A Portrait of the Artist as a Young Man
by James Joyce
A Portrait of the Artist as a Young Man Sin Quotes
How we cite our quotes: Citations follow this format: (Chapter.Section.Paragraph). Within each chapter you will find unnumbered sections. These sections are separated by asterisks; in our citations, we’ve numbered these sections for simplicity’s sake.
He would follow a devious course up and down the streets, circling always nearer and nearer in a tremor of fear and joy, until his feet led him suddenly round a dark corner. The whores would be just coming out of their houses making ready for the night, yawning lazily after their sleep and settling the hairpins in their clusters of hair. He would pass by them calmly waiting for a sudden movement of his own will or a sudden call to his sin-loving soul from their soft perfumed flesh. (3.1.2)
Stephen has gone from guilty schoolboy to "sin-loving" man unbelievably fast. One wonders if he’s actually an unrepentant sinner, or if he is subconsciously putting his guilt out of his mind and saving it for later.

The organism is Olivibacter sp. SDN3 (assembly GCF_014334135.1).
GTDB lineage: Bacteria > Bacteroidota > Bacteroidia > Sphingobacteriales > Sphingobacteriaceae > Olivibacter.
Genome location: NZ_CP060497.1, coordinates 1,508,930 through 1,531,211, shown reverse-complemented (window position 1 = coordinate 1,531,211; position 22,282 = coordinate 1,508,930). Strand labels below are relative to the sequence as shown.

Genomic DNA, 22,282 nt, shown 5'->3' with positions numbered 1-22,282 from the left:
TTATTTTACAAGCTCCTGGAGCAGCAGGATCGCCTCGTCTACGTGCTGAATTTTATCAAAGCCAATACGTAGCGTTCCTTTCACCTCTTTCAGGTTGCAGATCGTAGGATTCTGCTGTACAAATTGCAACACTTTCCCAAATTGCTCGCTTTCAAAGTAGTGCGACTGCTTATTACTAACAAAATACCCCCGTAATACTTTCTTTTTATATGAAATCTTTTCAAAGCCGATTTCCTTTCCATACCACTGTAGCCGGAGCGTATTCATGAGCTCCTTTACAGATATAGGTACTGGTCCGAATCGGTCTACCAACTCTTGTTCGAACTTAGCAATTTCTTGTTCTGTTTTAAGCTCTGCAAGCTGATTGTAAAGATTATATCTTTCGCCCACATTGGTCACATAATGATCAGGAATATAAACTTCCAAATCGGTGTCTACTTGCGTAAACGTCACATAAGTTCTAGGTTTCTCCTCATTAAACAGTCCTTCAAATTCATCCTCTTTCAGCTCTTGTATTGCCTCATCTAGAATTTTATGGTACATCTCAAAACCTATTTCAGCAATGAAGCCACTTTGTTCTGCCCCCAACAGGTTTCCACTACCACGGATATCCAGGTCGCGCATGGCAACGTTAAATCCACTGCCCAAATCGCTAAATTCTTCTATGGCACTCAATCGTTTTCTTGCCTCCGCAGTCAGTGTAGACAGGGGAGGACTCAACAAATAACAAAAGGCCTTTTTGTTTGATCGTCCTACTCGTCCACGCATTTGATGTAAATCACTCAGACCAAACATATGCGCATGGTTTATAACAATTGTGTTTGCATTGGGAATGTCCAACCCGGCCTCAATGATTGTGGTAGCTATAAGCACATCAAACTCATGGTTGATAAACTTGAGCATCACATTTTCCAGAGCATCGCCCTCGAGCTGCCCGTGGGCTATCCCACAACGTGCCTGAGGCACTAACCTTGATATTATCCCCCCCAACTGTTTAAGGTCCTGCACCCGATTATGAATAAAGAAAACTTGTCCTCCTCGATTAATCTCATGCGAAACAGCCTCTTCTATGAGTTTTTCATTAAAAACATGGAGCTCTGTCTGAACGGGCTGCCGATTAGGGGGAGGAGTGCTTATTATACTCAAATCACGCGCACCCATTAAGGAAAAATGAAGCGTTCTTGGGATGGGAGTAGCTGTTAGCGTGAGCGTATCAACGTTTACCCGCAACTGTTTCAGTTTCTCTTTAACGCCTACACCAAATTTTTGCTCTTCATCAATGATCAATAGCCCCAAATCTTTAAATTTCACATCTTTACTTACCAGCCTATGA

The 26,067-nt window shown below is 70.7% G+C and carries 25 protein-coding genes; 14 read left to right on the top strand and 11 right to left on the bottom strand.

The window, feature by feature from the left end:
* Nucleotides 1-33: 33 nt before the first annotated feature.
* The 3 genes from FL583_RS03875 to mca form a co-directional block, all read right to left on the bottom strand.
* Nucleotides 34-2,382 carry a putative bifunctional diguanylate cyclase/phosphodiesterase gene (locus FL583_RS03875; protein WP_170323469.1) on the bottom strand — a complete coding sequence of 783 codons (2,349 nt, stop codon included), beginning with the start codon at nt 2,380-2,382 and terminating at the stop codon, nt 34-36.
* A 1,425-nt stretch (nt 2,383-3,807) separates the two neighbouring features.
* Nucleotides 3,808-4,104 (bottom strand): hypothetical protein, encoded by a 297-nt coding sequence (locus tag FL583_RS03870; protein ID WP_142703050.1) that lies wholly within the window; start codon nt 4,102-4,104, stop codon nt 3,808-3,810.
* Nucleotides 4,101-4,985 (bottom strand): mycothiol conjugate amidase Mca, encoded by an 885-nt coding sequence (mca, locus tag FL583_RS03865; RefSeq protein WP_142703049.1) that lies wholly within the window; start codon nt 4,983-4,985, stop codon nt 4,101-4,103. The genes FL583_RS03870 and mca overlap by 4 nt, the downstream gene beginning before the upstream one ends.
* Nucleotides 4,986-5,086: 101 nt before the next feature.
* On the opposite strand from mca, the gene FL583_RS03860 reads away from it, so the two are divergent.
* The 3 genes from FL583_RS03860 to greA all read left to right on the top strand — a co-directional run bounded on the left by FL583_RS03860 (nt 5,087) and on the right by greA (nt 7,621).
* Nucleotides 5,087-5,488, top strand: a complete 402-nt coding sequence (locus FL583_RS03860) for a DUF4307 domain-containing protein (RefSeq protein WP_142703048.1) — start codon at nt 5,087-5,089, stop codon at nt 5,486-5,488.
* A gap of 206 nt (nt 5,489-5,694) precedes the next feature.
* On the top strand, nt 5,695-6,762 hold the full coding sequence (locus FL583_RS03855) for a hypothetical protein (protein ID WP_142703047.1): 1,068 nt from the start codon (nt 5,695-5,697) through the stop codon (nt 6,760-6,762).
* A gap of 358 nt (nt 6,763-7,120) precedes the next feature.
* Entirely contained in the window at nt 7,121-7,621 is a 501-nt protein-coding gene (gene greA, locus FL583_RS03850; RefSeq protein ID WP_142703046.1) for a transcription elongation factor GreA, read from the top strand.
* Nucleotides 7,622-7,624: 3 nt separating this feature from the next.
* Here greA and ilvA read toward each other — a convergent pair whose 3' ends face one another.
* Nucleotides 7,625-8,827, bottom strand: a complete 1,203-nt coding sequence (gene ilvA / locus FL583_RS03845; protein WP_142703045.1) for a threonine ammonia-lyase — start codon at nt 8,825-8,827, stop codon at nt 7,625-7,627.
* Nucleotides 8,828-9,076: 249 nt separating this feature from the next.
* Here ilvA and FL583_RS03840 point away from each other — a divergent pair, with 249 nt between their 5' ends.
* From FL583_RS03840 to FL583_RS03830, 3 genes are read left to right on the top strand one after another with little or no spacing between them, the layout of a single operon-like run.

In the silence their dark fire kindled the dusk into a tawny glow. Stephen's heart had withered up like a flower of the desert that feels the simoom coming from afar. (3.1.20)
That "later" we just mentioned in the last thought? Turns out to be now. At the news of the religious retreat, Stephen knows that some kind of reckoning is coming. This confirms our suspicion that his guilty conscience has been around all along – it was just hiding for a while.
His soul was fattening and congealing into a gross grease, plunging ever deeper in its dull fear into a sombre threatening dusk while the body that was his stood, listless and dishonoured, gazing out of darkened eyes, helpless, perturbed, and human for a bovine god to stare upon. (3.2.8)
The awareness of Stephen’s sins and his "dishonoured" body cause this moment of dull horror. He begins to realize that it may be too late for his soul to ever recover.